Tutorial Overview

Topics covered in this WordPress tutorial (click link to jump to topic):

1. What is WordPress?
2. The Two Faces of WordPress
3. Why is it any good?
4. How is the CMS model different?
5. Ticked off…

What is WordPress?

Put simply, WordPress is a content management system. That means it has a hidden back door to the web site that can be accessed with a user name and password. Once you are logged into the back end or mission control or the dashboard, or whatever you prefer to call it, you control the front end of the site.

According to “WordPress is a state-of-the-art publishing platform with a focus on aesthetics, web standards, and usability. WordPress is both free and priceless at the same time.”

According to wikipedia: “WordPress is a free and open source blog publishing application.

The Two Faces of WordPress

WordPress has a free, hosted solution at OR you can download and set up a complete installation of WordPress on your own domain from

People generally graduate from one to the other, ending up with their own site. The hosted solution is a good place to start because you can’t break anything.

Why WordPress, after all there are many other content management systems out there?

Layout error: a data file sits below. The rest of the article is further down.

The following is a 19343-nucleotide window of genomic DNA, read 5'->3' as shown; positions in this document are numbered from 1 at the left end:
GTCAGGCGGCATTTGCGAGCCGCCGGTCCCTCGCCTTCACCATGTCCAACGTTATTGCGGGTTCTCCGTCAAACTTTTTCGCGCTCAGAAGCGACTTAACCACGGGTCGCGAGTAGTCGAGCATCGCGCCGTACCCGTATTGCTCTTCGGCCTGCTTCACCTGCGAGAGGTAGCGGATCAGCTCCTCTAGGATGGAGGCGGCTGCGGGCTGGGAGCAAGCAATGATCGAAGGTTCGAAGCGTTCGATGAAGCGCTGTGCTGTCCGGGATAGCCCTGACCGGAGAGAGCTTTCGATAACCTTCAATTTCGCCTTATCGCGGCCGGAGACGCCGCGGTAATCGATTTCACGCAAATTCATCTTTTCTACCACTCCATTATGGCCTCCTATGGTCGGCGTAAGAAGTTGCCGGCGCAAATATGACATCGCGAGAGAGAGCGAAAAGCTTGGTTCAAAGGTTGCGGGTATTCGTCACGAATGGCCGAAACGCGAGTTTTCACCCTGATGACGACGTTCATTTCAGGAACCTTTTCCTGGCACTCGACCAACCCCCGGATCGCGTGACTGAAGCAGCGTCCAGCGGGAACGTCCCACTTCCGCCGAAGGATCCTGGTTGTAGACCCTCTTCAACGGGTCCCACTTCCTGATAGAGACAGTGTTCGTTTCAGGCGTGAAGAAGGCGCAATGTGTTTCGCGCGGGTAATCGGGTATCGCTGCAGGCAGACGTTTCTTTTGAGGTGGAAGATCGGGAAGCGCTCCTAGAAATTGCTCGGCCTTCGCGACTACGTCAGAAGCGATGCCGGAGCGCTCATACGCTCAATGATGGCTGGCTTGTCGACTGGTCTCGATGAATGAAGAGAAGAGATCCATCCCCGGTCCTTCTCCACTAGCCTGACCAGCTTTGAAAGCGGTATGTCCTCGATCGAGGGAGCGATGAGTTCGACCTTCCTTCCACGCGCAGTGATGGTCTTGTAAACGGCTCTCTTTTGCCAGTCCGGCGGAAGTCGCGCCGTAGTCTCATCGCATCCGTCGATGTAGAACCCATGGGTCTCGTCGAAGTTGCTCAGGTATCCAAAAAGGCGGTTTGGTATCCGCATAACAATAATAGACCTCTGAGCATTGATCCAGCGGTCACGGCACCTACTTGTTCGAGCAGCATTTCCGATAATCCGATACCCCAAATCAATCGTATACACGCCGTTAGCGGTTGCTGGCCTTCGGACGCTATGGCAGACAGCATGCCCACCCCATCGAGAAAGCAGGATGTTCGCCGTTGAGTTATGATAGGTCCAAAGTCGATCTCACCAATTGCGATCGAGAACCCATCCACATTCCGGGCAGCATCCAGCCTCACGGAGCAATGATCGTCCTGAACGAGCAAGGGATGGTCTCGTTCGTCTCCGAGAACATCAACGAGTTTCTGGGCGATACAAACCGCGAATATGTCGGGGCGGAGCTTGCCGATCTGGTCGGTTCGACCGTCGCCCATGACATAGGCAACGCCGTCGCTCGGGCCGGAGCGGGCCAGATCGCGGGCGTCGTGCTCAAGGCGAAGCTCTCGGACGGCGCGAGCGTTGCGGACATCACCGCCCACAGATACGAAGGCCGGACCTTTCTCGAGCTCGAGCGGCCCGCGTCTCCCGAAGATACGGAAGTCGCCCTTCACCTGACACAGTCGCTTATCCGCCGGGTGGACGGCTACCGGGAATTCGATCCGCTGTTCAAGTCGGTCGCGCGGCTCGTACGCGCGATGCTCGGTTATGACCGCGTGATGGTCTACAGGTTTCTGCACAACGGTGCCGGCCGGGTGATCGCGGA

The short answer is: it’s easier to use than the other systems. People get up to speed with WordPress faster and get more out of it over the longer term. The worst outcome for a content management system is that people don’t get it when they first log in. They never get to first base and abandon the idea of managing their own web site.

Also there is a massive number of people writing plugins and new themes for WordPress. It is very extendable. Plugins are little modules of helper software that do a specific function. You can add and remove them easily. Likewise, themes control the design. Many thousands of these are pre-existing and only need to be downloaded and installed on the site.

The CMS model: how is it different from the HTML/CSS model?

Formerly web developers made HTML, CSS and image files locally, off the web server, with tools like Dreamweaver and Photoshop. These files could be browsed offline and the navigation tested etc. Then once complete and tested they could be uploaded to the web server.

However, In the CMS model everything is created in situ, or the server, in real time. The site is best built where it is eventually going to live. If the site is pre existing, that is, the WordPress install replaces an earlier version, building in /new can be an option and then it can be moved to the root. This does create work in some instances.

Ticked off…

  • Content management, change it when you want
  • Free off-the-shelf design called “themes”, change design more easily than a static site
  • Free upgrades to the core WordPress files, improves reliability and security
  • Plugins for forms, image galleries, e-commerce, SEO, and, in fact, most things you can think of
  • Use it as a blog, or not
  • Link management
  • Extensive documentation

Other Resources

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